With some help from experts we have got together a short reading list on the history of the Far North.  Ideal as a guide if you are coming on the Historic Bay of Islands tour in October, the selection covers books that are quick to read as well as some that will take longer. Angela Middleton is especially useful as it covers all the sites of the tour.  For more information on any of these books, just click on the images.


Angela Middleton
Pēwhairangi, Bay of Islands Missions and Māori 1814 to 1845
Otago University Press, 2014, pp 336.

A scholarly and balanced account covering the important years of early contact between the missionaries and Maori.  “… It is a story of Ngāpuhi and Pākehā engagement, as neighbours, over four decades. More than anything else, the rich fabric of this book is a story of people..”

 


Caroline Fitzgerald editor

Letters from the Bay of Islands, the Story of Marianne Williams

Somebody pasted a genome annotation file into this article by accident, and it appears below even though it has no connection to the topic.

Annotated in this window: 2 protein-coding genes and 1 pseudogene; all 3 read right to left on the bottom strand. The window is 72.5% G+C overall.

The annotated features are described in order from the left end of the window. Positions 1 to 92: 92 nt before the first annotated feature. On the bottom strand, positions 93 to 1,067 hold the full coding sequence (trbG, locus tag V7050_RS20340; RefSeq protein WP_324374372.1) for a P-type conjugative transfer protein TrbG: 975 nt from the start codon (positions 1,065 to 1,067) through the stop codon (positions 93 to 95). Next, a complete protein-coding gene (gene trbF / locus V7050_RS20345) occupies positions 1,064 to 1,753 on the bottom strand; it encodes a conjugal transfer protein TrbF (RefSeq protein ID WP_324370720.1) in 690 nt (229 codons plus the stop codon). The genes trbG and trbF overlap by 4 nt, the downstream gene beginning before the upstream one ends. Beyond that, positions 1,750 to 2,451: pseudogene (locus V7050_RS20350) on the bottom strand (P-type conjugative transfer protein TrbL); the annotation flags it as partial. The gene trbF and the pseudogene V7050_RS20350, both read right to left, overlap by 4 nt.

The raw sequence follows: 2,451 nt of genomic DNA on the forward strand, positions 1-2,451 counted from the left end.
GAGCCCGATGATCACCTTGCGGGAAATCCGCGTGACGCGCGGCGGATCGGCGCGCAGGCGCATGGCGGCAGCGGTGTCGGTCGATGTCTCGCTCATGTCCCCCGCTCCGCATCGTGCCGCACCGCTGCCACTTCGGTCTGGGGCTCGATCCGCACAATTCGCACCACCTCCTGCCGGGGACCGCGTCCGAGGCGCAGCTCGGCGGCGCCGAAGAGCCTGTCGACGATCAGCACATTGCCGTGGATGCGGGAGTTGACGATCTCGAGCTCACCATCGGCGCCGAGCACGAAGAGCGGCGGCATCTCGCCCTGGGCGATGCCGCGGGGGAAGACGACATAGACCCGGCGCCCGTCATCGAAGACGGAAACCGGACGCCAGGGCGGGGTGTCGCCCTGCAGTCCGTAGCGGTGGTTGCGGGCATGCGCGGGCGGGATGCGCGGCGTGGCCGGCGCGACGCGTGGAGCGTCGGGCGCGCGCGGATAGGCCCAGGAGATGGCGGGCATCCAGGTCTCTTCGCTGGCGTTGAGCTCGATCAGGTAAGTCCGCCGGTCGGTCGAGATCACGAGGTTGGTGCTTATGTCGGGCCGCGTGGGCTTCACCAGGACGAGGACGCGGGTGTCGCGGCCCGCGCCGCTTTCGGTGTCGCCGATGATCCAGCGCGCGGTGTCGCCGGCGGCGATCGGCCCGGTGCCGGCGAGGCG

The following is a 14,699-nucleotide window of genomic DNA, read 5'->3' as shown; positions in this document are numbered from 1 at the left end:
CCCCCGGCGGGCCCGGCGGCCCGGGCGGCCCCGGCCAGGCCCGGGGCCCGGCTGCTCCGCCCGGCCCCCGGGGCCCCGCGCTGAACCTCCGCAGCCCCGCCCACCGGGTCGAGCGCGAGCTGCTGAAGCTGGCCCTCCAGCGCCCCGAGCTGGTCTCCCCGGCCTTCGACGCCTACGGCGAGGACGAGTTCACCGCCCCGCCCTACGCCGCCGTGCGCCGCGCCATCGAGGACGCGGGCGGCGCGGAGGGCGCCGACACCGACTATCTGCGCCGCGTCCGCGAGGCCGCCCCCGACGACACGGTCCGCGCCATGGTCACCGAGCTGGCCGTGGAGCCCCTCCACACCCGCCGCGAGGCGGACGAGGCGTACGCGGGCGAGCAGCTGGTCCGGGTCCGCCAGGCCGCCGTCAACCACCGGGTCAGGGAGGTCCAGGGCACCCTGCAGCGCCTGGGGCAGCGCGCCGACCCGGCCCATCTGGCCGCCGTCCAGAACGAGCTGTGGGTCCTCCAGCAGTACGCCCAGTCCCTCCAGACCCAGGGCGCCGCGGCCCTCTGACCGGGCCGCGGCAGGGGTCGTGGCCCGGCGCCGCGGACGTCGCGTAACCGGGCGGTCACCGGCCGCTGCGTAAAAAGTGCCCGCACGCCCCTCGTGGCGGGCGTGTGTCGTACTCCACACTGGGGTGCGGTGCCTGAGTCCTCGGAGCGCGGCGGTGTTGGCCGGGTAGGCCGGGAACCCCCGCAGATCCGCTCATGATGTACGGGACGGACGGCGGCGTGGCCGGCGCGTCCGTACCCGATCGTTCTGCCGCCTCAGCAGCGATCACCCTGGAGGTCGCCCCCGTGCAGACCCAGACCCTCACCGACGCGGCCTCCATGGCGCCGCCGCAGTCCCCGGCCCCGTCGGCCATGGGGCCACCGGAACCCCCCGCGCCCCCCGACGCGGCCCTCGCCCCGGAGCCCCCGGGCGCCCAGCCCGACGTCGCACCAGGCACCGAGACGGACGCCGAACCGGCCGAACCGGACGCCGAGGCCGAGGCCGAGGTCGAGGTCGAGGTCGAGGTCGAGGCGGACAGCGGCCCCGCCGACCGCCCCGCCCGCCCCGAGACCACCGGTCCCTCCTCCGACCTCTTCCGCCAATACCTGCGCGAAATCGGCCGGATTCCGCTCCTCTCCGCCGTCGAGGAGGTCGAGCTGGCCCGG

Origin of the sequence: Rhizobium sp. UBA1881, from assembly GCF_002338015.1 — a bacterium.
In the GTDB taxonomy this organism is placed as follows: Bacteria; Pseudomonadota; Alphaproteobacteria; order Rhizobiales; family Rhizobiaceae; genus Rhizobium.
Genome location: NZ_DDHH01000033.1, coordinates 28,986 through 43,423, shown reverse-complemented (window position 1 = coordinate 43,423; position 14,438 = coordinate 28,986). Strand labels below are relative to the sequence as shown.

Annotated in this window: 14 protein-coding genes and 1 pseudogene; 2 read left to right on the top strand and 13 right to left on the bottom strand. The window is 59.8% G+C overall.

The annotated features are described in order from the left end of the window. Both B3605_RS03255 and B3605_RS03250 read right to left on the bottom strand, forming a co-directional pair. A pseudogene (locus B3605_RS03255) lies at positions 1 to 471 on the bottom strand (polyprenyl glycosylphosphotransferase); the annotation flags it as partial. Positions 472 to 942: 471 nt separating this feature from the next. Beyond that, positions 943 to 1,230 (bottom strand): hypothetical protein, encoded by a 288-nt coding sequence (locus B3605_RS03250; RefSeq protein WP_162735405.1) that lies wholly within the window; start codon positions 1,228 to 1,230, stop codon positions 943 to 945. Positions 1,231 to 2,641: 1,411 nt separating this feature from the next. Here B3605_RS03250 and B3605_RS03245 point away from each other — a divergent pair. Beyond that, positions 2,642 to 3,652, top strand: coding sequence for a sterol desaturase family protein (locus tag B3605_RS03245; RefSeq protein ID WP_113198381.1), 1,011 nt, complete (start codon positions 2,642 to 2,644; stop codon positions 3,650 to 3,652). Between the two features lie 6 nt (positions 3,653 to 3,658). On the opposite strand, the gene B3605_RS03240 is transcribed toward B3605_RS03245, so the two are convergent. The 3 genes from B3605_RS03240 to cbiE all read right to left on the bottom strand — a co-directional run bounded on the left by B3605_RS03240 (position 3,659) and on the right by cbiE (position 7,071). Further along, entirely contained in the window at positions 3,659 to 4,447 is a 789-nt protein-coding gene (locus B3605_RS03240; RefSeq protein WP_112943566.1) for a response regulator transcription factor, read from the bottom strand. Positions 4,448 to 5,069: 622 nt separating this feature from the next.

Penguin 2004, pp 270.

A collection of Marianne’s letters from the time of the family’s departure from England in 1822 to 1837. She was an acute observer of local events and a lively letter writer. Her personal observations of the difficulties for the family trying to survive makes this book a real page turner.

 


Caroline Fitzgerald editor

Te Wiremu, Henry Williams, Early Years in the North
Huia 2011, pp 349.

Henry’s letters and journals from 1822 to 1840 which makes a fascinating companion-piece to Marianne’s more domestic viewpoint. As well as events in the north, Henry describes his travels around the North Island and his many attempts to stop conflict among Maori.

 

Claudia Orange
The Story of a Treaty, Wellington, 2013
Bridget Williams Books, 2013

Since its publication in 1987, Claudia Orange’s book has become the standard guide to one of the key documents in New Zealand history, selling over 40,000 copies. The complexities of the Treaty, which have done so much to shape New Zealand history for nearly 200 years, are thoughtfully explored as Orange examines the meanings the document has held for Māori and Pākehā

 


The Williams Museum Website

Because the Williams homestead/museum is not open to the public, a “virtual museum” has been set up on this website which provides information about the house, garden, the Museum Trust and also the collections which are held elsewhere. Historical content is still being written for the website but the family background has been covered.